There is a reason for everything and we feel we have defined our reasons for undertaking this hike in the list here.
  1. To bring attention to Fresh Water and the need to understand and protect one of the two greatest and most important resources on earth (the other being air).
    We believe this is the next great issue for the world and bottled water will not solve it. What we see is what we have and will always have. The quality of it depends upon each of us. As Benjamin Franklin said, "When the well is dry, [then] we know the worth of water.” Lake Superior is the “canary in the coal mine," according to Jay Austin, a climatologist at the Large Lakes Observatory at the University of Minnesota in Duluth. Based on historical data of the temperature and water levels of the Lake, it is 5 degrees Fahrenheit warmer than it was a century ago and “most of that warming happened recently," within 25 years or so, according to Austin.
  2. To create a scientific and historical benchmarking record that can be used as a standard for future looks at the land use and current status of Lake Superior’s shore. See Research.
  3. To emphasize the benefits of keeping active as an aging American - both for health and for a continuing commitment to the significant issues that will affect future generations. As Americans in their sixties who have dedicated their lives to nature and environmental education, this walk is meant to demonstrate to our peers as well as other age groups that aging does not necessarily prevent you from undertaking challenging and lofty adventures/tasks.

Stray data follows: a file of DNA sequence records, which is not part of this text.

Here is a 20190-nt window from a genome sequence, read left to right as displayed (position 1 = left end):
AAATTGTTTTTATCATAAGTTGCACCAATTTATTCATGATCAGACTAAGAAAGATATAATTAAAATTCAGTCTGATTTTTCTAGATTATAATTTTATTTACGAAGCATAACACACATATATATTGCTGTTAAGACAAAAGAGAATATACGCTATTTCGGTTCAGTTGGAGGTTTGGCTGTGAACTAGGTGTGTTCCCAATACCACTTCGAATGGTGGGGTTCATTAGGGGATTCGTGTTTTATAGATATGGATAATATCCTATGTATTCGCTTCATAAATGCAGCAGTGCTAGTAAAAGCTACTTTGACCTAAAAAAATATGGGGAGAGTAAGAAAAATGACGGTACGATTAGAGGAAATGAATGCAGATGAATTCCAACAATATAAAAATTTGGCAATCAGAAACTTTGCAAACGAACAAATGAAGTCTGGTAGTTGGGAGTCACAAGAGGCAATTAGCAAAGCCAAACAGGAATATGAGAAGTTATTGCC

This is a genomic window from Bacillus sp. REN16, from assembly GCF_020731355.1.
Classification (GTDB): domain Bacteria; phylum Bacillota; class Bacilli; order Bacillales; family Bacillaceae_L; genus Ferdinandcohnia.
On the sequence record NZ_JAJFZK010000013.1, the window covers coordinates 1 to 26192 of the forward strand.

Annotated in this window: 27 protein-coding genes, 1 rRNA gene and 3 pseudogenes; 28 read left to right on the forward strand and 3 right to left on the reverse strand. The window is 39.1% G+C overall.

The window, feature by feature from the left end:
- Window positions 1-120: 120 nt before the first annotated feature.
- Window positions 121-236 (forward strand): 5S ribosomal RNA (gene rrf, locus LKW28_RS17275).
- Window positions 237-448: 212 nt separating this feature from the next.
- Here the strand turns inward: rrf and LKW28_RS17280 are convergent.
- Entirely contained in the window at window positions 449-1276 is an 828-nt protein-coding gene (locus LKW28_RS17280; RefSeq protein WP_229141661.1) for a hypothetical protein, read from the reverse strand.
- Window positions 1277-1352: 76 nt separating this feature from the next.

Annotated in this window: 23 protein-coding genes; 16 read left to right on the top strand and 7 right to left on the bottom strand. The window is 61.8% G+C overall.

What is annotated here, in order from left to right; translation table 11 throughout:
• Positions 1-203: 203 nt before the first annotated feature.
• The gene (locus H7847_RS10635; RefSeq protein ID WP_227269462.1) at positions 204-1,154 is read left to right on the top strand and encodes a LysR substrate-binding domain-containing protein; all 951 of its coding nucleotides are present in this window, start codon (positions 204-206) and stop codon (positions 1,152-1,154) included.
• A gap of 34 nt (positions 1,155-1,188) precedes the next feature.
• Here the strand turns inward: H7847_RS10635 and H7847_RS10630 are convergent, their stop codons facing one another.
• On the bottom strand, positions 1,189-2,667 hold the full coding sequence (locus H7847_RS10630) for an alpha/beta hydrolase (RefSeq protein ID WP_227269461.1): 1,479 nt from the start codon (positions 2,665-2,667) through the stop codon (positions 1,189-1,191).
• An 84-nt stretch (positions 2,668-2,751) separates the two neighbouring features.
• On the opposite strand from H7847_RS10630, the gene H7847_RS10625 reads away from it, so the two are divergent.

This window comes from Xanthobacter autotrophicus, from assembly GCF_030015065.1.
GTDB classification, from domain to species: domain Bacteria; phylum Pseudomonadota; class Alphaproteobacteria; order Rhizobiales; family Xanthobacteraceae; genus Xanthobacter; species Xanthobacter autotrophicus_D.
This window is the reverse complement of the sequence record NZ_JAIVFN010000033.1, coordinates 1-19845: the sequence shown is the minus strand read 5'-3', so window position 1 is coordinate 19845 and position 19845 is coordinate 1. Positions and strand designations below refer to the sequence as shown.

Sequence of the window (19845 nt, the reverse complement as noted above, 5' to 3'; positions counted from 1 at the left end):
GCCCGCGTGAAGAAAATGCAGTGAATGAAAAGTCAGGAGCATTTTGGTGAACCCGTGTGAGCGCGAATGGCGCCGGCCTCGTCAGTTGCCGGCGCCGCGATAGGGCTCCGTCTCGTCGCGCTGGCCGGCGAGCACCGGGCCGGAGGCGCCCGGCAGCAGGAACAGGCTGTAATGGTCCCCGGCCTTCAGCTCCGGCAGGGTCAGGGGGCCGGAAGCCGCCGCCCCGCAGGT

4. To set an example for our grandchildren and future generations.
    We want to make a bold statement and set a strong example; to let them know that we are thinking about their future, and want to make every effort to ensure that their future will include healthy natural resources. And as in #3, we want to demonstrate to them, that dreams are possible – not always easy, but if one is committed and puts effort into them, they can come true. We also want them to understand that as U.S. citizens, we should demonstrate our commitment to future generations we will not live to see.
  5. To meet the people who live on the lake and talk to them about their lives and changes they’ve seen.
    One would assume that they above all others are concerned about the Lake’s current and continued health. They have stories to share about changes they’ve seen occur on and in the Lake.
    The support team will set up meetings with newspapers along the way, as well as interviews for local radio and television spots. In some communities we hope to give talks to the public using our adventure as a means of conveying our concerns and the challenges for water resources in the future.
    There will be school groups monitoring our progress by internet, and a Hamline University on-line course for people who want to interact with us and share our knowledge and our observations of the lake.
  6. To document the physical changes in our own bodies.
    Related to #3, we believe this walk could also serve as a body of information related to geriatric medicine and health. Walking has been overwhelmingly described as the best form of exercise. It is something everyone, of every age can do, but especially for seniors it is a form of exercise that does not require special equipment or fees or locations. It is beneficial in almost any distance. A hike, such as this one is an altogether different physical challenge and we would like to document changes in cardiovascular health, bone density, body mass index, weight, and blood pressure. It will also determine the effect on old joints.
  7. Finally – many people dream of undertaking one big adventure in their lives.
    For us that adventure will be a walk around the greatest of all lakes, the largest of lakes with 1/10th of the world’s freshwater; a hike equal to walking from Duluth to Miami.